The image shows quite a few uniformed department members and bystanders near the structure, which is at the left where ladders are leaning against the engulfed structure.  At least four vehicles, including one automotive, another with a horse-team harnessed to it, and two others (one blowing out dark black smoke) are in the image.  Finally, check out all the hoses scattered about on Broadway.

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The first page of coverage of the Wilson Block fire from the Los Angeles Times, 14 March 1917.

The incident was covered extensively in the next day’s Los Angeles Times, which attributed the case to an employee of a company on the Broadway side of the structure who “attempted to clean some hair with gasoline in the basement” when the gas exploded.

The fire spread quickly, aided by an abundance of wood, paper and other combustible material in a densely occupied commercial building.  The Times noted that there were many injuries among employees in such businesses as the Pin Ton Confectionery Shop, to the right of the hotel in the photo, Hoffman’s millinery adjacent to Pin Ton, the Weaver Jackson Company which is where the blaze began, and others.

The paper printed the names of twenty firefighters who were injured by such causes as smoke inhalation, scalding from water heated by the fire, cuts from flying glass, being hit by a writhing hose, and burns.  One firefighter had his feet run over by a truck while leaving the Hill Street station and another was hit on the head by a falling beam and then fell unconscious into two feet of water in the basement and nearly drowned.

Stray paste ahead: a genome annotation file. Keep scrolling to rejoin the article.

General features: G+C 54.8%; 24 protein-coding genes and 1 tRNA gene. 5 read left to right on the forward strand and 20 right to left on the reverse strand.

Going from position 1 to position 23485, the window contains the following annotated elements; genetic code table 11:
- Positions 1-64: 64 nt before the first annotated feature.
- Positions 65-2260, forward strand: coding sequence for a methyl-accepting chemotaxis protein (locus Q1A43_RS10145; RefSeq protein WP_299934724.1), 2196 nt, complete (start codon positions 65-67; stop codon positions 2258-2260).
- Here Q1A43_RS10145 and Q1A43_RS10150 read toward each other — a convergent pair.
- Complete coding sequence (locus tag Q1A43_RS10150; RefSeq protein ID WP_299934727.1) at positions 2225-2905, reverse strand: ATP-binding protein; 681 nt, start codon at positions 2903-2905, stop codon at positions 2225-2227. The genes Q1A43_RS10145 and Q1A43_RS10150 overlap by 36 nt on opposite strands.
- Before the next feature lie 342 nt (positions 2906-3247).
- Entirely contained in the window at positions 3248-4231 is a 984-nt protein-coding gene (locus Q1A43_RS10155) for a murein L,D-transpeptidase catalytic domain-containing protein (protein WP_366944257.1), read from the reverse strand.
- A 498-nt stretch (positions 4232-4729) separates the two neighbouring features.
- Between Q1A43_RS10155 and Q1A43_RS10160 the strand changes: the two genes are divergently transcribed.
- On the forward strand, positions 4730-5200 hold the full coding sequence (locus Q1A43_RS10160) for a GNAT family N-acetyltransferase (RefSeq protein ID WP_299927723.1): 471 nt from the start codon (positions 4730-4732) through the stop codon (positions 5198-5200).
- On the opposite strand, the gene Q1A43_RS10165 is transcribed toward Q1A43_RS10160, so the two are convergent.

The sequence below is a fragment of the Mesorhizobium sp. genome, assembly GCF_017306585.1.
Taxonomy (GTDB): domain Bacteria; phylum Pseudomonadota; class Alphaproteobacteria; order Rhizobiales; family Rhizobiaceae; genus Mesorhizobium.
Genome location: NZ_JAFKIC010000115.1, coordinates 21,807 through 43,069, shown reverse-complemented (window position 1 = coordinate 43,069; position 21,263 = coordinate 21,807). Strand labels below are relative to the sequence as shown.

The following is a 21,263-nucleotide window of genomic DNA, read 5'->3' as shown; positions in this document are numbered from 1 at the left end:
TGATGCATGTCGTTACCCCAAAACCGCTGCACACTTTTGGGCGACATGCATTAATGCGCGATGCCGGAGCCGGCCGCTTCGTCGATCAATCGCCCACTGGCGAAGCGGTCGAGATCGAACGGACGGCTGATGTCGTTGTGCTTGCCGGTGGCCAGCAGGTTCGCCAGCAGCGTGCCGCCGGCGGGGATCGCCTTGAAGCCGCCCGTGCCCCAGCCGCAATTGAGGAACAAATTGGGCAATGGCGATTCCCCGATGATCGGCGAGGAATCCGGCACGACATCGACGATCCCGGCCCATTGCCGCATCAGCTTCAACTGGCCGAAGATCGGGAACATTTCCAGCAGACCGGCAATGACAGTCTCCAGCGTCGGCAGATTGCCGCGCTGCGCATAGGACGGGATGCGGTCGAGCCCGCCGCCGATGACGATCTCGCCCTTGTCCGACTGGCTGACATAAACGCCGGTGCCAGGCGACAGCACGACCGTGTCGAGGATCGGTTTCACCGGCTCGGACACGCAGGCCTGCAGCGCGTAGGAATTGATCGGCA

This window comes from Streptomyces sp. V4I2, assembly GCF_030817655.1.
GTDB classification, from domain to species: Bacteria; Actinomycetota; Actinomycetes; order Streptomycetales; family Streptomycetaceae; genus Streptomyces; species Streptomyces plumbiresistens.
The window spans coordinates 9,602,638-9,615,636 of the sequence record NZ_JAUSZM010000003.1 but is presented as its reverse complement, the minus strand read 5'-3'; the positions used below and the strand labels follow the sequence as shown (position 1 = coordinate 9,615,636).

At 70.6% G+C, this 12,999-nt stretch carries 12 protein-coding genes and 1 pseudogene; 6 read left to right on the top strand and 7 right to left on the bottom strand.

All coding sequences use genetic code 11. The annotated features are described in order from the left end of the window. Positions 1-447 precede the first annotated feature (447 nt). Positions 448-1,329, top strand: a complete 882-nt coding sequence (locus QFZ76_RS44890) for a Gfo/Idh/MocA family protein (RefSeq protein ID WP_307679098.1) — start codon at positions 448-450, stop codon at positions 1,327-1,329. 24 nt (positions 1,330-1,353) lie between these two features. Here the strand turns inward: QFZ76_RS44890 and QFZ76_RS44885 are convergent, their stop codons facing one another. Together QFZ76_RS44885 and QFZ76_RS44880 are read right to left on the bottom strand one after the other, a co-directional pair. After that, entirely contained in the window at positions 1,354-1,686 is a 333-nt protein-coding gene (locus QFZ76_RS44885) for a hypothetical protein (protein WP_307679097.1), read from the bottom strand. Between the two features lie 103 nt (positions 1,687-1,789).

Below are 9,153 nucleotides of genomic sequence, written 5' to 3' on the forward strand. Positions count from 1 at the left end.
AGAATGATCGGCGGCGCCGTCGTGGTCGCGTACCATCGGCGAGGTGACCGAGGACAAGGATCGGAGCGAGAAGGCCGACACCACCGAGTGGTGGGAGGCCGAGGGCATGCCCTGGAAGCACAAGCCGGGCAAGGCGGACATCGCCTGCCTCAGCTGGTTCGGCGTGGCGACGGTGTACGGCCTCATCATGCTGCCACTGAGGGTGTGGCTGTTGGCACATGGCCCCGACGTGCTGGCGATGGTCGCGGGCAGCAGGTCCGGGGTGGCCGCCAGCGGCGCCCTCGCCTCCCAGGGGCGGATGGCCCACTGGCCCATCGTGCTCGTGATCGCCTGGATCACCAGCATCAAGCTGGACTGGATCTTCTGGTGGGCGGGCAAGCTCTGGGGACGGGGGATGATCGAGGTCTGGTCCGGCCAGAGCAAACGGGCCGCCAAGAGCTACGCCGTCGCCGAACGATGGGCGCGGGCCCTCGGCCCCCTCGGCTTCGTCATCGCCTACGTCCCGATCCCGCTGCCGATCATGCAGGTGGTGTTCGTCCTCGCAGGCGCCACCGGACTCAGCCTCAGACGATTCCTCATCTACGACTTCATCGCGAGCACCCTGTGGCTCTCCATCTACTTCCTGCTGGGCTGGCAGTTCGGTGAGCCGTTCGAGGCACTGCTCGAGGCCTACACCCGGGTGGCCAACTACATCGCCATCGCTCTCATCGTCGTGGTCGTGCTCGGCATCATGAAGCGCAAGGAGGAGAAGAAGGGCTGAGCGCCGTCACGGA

As for damage to seven of the building’s occupant businesses, the losses ranged from $3,000 to $60,000, with the largest amount involving the local Woolworth’s five-and-dime store, the hotel taking on $30,000 in damage, and the Weaver Jackson business being hit for $25,000.  The Wilson Block also sustained $30,000 in damage beyond what was in the individual businesses.

The second page of the Times article.

The building’s owner, architect Frank Young, expected, based on comments by the department’s chief, Archibald Eley, that new fire walls and a complete sprinkler system would be needed if the existing structure was to be repaired, to rebuild if the damage was severe enough.  He observed that the worst of the fire’s impacts were on the Broadway side, which is that depicted in the photograph.

It is interesting to note the end of the article, which stated “by 4 o’clock p m films of the fire were being shown at the Superba Theatre by the Times Universal Animated Weekly”, a service of the newspaper.  The theater, also known as Quinn’s Superba, opened three years before, and was located a block south of the scene of the fire on Broadway.

The Homestead has other Los Angeles Fire Department-related material that will appear here in the future, so look for those.

The site of the fire is now a two-story building, which can be viewed in this Google Maps street view link.  For some interesting history of the early volunteer fire companies, check out this LAFire.com link.  The same site has material on the early professional department through this link.